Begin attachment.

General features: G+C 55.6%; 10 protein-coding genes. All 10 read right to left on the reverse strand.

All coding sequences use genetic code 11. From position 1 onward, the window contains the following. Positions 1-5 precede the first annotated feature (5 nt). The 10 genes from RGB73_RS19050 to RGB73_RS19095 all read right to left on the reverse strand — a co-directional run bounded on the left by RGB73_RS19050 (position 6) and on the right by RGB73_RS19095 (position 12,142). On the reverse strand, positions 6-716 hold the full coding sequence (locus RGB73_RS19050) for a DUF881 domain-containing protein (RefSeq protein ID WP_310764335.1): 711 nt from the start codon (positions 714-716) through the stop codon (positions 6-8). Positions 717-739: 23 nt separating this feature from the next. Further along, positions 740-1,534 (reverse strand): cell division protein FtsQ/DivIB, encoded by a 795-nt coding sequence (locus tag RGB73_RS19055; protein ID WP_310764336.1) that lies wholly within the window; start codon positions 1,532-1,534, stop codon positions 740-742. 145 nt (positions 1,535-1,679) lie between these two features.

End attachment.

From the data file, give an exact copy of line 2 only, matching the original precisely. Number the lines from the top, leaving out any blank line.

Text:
All coding sequences use genetic code 11. From position 1 onward, the window contains the following. Positions 1-5 precede the first annotated feature (5 nt). The 10 genes from RGB73_RS19050 to RGB73_RS19095 all read right to left on the reverse strand — a co-directional run bounded on the left by RGB73_RS19050 (position 6) and on the right by RGB73_RS19095 (position 12,142). On the reverse strand, positions 6-716 hold the full coding sequence (locus RGB73_RS19050) for a DUF881 domain-containing protein (RefSeq protein ID WP_310764335.1): 711 nt from the start codon (positions 714-716) through the stop codon (positions 6-8). Positions 717-739: 23 nt separating this feature from the next. Further along, positions 740-1,534 (reverse strand): cell division protein FtsQ/DivIB, encoded by a 795-nt coding sequence (locus tag RGB73_RS19055; protein ID WP_310764336.1) that lies wholly within the window; start codon positions 1,532-1,534, stop codon positions 740-742. 145 nt (positions 1,535-1,679) lie between these two features.